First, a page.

Sometimes it’s hard to believe our supreme leaders manage to trot out the most innuendo-laden lines without even a HINT of a snigger.
Take yesterday for example. With the sheer earnestness which comes from years of polishing sound-bites (and probably practising a straight face in the mirror), Energy Secretary Ed Davey declared to MPs on the energy select committee that the Energy Bill “is an extremely attractive package.”
Come ON. Has he never watched Blackadder? Or The Thick of It? Or so much as looked at the cover of Private Eye? The grandees of Westminster do this all the time. I can’t be the only one holding back a schoolgirl urge to giggle when these sort of phrases get tossed around… ahem.
So what was he talking about again? The Energy Bill. See how easy it is to get distracted from the task at hand? Maybe the politicos do it on purpose to stop us from concentrating on what they’re really saying.
It wouldn’t be surprising given the intense scrutiny currently on the energy sector right now – and not just in the UK.
The week brought research that European governments view energy suppliers as cash cows. To which the obvious response is? No kidding. Why wouldn’t politicians see them that way, when all the media (point taken) is constantly stuffed with news of their ‘fat cat’ profits?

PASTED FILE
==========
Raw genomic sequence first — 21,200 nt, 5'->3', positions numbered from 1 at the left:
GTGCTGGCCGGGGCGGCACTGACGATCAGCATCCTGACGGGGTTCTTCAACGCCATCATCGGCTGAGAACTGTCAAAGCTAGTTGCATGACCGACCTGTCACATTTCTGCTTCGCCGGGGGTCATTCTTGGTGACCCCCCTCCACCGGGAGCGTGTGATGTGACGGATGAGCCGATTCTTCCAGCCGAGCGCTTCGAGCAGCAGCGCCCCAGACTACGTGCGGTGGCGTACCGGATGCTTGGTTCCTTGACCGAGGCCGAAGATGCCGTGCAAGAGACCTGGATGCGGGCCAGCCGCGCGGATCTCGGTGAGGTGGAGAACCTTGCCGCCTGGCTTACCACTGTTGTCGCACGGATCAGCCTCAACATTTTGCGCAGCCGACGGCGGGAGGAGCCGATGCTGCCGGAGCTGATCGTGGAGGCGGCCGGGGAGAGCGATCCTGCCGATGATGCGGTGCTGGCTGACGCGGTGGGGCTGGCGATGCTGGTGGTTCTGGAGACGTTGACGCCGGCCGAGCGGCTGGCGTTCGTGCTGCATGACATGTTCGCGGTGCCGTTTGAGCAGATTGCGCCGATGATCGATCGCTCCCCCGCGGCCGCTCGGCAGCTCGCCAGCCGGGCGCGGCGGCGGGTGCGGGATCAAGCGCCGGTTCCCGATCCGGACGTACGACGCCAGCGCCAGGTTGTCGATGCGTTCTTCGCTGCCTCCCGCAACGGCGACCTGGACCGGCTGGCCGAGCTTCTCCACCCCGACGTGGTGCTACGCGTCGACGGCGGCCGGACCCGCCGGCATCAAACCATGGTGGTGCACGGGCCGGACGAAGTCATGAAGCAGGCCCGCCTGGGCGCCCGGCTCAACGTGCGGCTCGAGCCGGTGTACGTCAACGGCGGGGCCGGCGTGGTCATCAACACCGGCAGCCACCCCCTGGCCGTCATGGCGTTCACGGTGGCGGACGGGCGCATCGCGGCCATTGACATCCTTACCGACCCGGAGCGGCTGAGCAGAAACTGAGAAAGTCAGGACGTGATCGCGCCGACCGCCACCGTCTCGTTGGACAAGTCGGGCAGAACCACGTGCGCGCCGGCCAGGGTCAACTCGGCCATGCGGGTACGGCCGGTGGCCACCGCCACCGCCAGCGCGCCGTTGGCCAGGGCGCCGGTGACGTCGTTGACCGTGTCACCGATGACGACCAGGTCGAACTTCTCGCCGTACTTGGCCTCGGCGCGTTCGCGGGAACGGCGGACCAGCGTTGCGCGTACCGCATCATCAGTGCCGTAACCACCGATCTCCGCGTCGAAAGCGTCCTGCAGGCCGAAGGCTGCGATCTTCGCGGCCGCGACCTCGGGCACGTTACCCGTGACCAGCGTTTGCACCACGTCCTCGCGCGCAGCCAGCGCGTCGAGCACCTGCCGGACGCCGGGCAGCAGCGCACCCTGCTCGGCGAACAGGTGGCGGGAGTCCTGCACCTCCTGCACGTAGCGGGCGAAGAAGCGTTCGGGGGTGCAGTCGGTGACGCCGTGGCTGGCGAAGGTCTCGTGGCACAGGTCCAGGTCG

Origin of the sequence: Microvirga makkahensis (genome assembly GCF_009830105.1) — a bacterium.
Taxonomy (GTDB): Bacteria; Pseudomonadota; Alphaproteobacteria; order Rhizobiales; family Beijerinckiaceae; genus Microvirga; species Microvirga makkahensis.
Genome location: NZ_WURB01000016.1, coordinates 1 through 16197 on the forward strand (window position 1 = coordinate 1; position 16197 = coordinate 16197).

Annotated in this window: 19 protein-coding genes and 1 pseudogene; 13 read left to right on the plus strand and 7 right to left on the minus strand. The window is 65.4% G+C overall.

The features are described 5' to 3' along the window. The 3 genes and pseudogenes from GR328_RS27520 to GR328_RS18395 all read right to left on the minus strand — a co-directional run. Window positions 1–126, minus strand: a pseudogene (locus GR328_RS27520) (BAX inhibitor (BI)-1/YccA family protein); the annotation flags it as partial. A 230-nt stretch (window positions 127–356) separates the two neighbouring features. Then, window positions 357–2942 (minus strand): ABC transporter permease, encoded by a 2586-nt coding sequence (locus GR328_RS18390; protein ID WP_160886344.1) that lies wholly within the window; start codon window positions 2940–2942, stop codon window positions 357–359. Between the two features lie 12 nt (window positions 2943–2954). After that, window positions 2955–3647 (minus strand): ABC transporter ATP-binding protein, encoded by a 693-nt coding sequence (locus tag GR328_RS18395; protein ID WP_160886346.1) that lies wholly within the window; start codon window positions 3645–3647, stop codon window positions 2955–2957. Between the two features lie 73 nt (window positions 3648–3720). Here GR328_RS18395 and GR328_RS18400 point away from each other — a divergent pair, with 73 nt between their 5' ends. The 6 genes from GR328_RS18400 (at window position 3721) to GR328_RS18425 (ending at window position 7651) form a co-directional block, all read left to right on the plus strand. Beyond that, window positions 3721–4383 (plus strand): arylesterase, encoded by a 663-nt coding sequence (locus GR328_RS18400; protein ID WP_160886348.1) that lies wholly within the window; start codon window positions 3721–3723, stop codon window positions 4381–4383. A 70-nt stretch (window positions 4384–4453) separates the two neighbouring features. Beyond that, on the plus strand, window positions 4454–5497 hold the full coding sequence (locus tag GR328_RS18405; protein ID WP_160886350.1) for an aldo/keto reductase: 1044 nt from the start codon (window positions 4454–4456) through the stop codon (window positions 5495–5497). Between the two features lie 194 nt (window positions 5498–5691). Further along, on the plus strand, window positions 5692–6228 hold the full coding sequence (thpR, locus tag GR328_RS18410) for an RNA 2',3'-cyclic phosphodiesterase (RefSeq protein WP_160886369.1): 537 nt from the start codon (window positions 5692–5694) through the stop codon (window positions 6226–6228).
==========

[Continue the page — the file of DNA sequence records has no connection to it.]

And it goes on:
For policy setters, it’s actually far more complicated than that – as Ed Davey went on to reveal during his select committee appearance – after the “attractive package” bit was dealt with.
Suggesting the questions will “get a little meatier” (YIKES!), Labour MP John Robertson asked whether Davey thought there was a chance energy firms will be less inclined to spend billions on energy infrastructure if the Government presses them to cut bills.
It’s a pressing point to make with the Energy Bill just days away. Davey’s response? After pursing his lips during the question, he took a deep breath and sidestepped this potential minefield.
He said rather simply, almost humbly: “Well I hope the Big Six, as you call them, will invest in energy infrastructure and I hope many other smaller companies and investors will be wanting to invest. I think [for all] the criticisms people make of the Big Six profits, they have to make them, they have to explain why they’re making them.”
So we see the dilemma laid out, both for government and the industries they work with, the seesaw, balancing act to be fair to everyone. It was neatly, satirically summed up by the energy committee’s guest last week.
Peter Atherton, the investment bank Citigroup’s energy expert told MPs: “Every CEO in the sector has the same anecdote. They arrive in London, they spend the morning being told by one set of Government ministries that they are a predator, they are horrible – and then go for lunch with another set of Government ministries and are begged to triple and quadruple their investment.”
There you have it. We just have to hope that Ed Davey’s own tightrope act really does create an “attractive package” for all parties – and this time, no pun is intended.